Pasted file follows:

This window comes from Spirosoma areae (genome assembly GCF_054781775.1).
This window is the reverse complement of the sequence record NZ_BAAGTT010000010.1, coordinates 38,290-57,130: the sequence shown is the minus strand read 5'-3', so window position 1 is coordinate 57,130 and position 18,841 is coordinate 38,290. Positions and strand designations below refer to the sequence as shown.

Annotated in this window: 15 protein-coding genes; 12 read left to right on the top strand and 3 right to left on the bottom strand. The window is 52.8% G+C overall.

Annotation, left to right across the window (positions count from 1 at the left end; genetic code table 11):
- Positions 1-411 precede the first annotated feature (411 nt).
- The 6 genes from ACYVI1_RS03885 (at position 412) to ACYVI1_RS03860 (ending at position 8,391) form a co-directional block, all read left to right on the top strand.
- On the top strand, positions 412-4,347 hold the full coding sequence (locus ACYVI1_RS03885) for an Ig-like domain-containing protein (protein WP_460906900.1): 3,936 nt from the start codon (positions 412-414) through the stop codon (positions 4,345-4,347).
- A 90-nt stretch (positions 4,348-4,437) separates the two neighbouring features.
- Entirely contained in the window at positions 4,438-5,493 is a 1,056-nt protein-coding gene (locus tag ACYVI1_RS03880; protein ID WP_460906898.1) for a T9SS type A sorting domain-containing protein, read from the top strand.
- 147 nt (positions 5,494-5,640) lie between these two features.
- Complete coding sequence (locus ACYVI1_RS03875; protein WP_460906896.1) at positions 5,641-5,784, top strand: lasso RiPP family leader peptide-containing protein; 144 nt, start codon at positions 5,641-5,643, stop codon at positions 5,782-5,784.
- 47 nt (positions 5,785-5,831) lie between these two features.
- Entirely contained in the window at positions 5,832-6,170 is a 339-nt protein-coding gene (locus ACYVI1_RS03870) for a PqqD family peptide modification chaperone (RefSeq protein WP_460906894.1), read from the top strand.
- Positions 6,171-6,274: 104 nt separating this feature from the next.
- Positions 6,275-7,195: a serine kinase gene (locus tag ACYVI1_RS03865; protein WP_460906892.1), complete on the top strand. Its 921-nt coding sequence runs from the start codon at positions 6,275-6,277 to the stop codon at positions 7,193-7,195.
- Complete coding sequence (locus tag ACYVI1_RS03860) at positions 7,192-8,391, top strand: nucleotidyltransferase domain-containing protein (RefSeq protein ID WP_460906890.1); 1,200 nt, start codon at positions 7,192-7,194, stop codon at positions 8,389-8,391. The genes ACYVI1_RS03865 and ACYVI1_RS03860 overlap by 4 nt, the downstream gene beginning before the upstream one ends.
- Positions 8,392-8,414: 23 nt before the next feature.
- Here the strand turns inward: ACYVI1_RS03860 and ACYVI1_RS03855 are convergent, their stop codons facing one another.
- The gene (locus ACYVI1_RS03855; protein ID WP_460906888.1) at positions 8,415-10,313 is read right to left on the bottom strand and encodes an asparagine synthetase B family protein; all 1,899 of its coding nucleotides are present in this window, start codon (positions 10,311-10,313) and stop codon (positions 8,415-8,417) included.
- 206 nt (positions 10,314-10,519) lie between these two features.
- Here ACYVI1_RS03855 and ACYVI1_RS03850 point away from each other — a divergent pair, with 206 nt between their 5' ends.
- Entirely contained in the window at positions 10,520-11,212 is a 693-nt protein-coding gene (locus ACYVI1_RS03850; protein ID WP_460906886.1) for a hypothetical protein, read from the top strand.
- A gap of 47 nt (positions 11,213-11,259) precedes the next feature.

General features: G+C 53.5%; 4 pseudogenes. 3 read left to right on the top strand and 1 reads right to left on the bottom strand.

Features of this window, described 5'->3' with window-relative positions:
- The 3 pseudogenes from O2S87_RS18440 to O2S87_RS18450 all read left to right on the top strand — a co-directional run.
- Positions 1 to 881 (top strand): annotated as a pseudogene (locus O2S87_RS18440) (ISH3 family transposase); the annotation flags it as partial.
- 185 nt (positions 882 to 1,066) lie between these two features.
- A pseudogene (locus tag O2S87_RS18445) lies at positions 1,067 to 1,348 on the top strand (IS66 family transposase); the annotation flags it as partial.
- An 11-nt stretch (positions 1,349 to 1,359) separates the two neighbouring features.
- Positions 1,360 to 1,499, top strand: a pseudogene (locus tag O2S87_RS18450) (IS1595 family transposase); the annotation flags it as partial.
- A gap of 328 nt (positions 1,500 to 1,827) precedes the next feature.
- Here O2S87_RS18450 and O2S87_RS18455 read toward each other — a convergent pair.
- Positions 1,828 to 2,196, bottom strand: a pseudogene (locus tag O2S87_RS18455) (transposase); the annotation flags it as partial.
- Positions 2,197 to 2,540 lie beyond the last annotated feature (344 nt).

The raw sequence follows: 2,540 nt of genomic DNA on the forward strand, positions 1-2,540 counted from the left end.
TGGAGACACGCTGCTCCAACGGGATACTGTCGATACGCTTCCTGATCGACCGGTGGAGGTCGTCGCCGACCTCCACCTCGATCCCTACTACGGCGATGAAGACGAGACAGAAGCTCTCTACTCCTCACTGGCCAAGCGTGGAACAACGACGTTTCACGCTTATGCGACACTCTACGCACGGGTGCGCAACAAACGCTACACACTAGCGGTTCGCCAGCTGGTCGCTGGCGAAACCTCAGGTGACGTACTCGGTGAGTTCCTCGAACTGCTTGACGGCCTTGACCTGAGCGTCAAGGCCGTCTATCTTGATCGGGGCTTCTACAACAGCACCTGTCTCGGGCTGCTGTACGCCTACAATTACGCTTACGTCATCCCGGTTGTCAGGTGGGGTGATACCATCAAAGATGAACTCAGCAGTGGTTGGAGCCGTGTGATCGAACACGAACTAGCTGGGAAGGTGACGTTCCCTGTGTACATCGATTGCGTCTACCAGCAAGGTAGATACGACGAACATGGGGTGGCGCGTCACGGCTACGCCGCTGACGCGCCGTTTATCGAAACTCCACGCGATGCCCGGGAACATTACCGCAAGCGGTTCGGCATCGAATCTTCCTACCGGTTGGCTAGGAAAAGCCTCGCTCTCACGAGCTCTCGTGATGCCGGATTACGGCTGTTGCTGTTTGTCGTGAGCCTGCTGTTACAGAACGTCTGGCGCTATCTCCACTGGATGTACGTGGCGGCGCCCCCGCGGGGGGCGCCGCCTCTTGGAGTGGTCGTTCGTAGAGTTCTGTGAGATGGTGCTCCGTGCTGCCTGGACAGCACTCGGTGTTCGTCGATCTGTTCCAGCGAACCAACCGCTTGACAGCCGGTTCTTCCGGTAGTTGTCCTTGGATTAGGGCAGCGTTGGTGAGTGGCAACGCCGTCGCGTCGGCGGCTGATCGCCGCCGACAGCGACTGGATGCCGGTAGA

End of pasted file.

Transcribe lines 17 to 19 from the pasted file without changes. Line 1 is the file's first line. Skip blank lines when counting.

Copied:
- Positions 8,392-8,414: 23 nt before the next feature.
- Here the strand turns inward: ACYVI1_RS03860 and ACYVI1_RS03855 are convergent, their stop codons facing one another.
- The gene (locus ACYVI1_RS03855; protein ID WP_460906888.1) at positions 8,415-10,313 is read right to left on the bottom strand and encodes an asparagine synthetase B family protein; all 1,899 of its coding nucleotides are present in this window, start codon (positions 10,311-10,313) and stop codon (positions 8,415-8,417) included.